Is Overproduction Driving Your Labor Costs Out of Control?

Posted by Steven Brand on Dec 22, 2016 2:30:02 PM

Excess Warehouse InventoryIn today’s manufacturing environment, we know that getting the product to the customer in a timely manner while keeping the cost of production and delivery as inexpensive as possible is one of the top goals.

In other words, businesses make the most money by giving as much value to the customer while simultaneously incurring the least cost. As with other considerations in life, having too much or too little of something will cost you one way or another.

Manufacturers need to be aware of supply chain management, the oversight of raw materials as they move from entry into the plant, into production and then on to the consumer. Manufacturers need to be concerned with the entire process and how it impacts consumer satisfaction.

Manufacturers Have Special Concerns

Rather than simply getting material from one point to another – say from the wholesaler to the consumer if you’re a retailer – manufacturing has multiple phases. They include:

  • Raw materials
  • Work in process
  • Finished goods

These can be thought of as three different kinds of inventory. When manufacturers have too much or too little of these inventories, the entire process (wholesale, retailer, consumer) suffers. That’s why getting as close to a perfect inventory as possible is so important.

What Does Overproduction Mean for a Manufacturer

Overproduction, or oversupply, means you have too much of something than is necessary to meet the demand of your market. The resulting glut leads to lower prices and possibly unsold goods. That, in turn, leads to the cost of manufacturing – including the cost of labor – increasing drastically.

The end result of poorly managed inventory and the resulting cost of labor may lead to future losses of profitability. A well-managed supply chain can provide a road to increased profitability.

With effective supply chain management manufacturers can avoid inventory oversight and reduce overproduction

Accounting for Fluctuation Helps Maintain a Healthy Balance of Inventory

Inventory ratio is a comparison between the cost of goods sold and the average inventory level.

For manufacturers, the inventory ratio usually ranges from 1 to 2. Throughout the course of a year, this ratio will fluctuate. However, pinpointing when the fluctuations will occur are difficult to predict.

One way is to measure your industry’s and business’s trends year-to-year In this way, you can get much closer to perfect ratios, thereby adding more value to the customer and maintaining labor costs and sustained profitability.

Is Your Cash Flowing in a Positive Direction

Cash flow – the movement of cash into or out of a business or an account – can be divided into positive or negative terms.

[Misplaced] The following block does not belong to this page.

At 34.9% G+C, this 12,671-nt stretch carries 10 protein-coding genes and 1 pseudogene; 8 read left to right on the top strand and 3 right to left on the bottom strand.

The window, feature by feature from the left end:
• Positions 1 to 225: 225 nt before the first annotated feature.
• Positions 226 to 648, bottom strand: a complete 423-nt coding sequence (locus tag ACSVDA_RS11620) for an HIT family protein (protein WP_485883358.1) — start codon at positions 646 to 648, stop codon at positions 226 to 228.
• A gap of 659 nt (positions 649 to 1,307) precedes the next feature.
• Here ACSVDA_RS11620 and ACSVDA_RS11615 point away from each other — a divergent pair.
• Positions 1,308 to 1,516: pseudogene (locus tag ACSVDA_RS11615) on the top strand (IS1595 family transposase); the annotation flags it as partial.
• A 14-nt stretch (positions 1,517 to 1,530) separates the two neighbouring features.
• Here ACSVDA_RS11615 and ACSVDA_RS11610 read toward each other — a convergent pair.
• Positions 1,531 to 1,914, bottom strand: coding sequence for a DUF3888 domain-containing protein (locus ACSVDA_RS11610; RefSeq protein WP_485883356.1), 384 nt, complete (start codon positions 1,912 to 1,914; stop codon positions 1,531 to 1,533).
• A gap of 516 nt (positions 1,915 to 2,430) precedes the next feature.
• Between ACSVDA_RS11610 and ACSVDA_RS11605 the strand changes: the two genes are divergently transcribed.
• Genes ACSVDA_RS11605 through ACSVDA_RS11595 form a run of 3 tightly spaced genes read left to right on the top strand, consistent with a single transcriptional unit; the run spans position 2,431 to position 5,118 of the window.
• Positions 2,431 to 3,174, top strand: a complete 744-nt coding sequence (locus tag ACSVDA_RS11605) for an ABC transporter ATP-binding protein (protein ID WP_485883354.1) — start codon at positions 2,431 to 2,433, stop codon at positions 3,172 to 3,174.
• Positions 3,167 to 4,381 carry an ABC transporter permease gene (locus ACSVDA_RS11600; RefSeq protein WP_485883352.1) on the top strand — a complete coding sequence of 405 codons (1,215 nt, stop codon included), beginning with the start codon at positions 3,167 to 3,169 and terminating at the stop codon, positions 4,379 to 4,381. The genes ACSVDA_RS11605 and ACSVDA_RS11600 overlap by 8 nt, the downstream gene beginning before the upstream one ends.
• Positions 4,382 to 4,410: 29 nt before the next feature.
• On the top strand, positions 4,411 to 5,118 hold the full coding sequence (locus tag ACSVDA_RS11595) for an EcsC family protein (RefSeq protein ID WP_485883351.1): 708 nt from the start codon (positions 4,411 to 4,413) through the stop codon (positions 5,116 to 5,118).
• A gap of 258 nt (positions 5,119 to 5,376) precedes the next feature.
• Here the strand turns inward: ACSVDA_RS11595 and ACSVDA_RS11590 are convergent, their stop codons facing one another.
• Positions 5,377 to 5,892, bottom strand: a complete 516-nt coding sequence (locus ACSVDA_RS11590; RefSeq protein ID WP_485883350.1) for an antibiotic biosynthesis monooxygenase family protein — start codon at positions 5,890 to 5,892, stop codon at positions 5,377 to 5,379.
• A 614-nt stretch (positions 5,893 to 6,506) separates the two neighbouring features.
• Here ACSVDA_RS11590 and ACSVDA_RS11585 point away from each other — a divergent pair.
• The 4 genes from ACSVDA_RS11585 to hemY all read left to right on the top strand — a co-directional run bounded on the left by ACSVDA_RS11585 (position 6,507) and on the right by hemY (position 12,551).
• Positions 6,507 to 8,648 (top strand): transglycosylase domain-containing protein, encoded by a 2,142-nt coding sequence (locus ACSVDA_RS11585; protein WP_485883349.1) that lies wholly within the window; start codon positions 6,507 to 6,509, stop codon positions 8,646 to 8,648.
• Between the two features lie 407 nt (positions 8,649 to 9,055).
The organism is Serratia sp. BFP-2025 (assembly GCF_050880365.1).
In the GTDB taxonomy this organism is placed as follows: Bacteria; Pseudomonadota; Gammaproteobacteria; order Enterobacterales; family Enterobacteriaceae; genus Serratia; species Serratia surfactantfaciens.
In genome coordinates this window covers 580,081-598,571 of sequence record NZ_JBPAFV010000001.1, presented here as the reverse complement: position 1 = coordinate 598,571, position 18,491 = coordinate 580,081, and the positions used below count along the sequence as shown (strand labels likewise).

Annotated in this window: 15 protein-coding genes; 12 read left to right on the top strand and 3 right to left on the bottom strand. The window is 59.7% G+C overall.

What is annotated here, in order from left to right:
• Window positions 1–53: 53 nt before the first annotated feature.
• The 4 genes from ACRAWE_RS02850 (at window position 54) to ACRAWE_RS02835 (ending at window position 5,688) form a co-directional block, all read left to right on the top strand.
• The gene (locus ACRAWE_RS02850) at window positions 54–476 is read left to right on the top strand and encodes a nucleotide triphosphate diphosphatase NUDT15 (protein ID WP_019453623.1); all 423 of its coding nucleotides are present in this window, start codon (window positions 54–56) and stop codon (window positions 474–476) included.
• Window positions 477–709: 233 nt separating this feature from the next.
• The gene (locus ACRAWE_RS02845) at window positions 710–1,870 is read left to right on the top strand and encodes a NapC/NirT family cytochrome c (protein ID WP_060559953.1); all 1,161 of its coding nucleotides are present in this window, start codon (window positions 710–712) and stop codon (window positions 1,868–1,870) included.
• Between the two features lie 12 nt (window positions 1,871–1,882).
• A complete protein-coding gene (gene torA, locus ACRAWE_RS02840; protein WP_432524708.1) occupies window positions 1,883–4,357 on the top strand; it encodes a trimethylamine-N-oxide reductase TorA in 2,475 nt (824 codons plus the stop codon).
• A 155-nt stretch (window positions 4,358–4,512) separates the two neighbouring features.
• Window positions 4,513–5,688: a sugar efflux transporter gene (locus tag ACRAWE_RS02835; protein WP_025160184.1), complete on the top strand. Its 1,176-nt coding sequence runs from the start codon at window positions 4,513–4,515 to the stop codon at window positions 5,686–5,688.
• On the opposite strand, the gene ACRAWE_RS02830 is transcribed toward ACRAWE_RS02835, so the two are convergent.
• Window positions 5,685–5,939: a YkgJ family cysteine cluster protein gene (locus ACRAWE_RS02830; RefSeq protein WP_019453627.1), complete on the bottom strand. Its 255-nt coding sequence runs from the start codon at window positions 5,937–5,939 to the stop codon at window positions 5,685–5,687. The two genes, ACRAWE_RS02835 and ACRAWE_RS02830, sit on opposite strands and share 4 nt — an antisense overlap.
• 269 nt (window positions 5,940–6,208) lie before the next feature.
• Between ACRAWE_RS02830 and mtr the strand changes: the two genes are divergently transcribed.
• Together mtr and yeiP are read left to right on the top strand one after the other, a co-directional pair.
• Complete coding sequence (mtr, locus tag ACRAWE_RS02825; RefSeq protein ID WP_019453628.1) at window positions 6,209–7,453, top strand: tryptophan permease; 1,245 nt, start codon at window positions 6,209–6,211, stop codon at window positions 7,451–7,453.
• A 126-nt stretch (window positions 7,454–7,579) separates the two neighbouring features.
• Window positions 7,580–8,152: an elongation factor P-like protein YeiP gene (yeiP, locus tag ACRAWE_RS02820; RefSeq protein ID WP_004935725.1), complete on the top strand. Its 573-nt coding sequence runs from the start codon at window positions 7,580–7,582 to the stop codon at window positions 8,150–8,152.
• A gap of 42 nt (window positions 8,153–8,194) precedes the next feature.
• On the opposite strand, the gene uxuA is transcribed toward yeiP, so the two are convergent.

Good cash flow indicates that a company’s liquid assets are increasing in value. Money is coming in to reinvest in the business, pay expenses, settle debts, return money to shareholders and generally have money available for the future.

Bad cash flow means that a business’s liquid assets are losing value, and that money is not coming in at a rate that can sustain solvency. When overproduction occurs, it means that too much money was invested and that sales are not coming in at a fast-enough rate.

So, overproduction means too much was invested in production. However, too little production means that you’ve missed out on an opportunity to adequately supply demand and make more money.

Clearly, cash flow will be improved if you can sell excess inventory as fast as possible. Inventory depreciates faster than any other asset. Overall, manufacturers can avoid negative cash flow by finding ways to improve sales, reduce overhead, achieve better cash flow estimates for the future and generally get everyone on board to be more efficient.

Beware of the Risk of Loss

Depending on the industry, some manufacturers are at a higher risk of loss than others. The “loss” part means having to bracket some percentage of inventories as unusable.

Sometimes, there’s just no way to know or control a loss, which may be determined by a sudden and rapid change of market taste. By identifying the category of production inventory is in – raw materials, work in progress or finished goods – you may be able to identify red flags and reduce loss.

If one inventory is abnormally high, perhaps finished goods, then you may be overproducing. For more on reducing the risk of loss and avoiding other problems leading to overproduction, click here.

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Topics: Supply Chain, Lean Manufacturing

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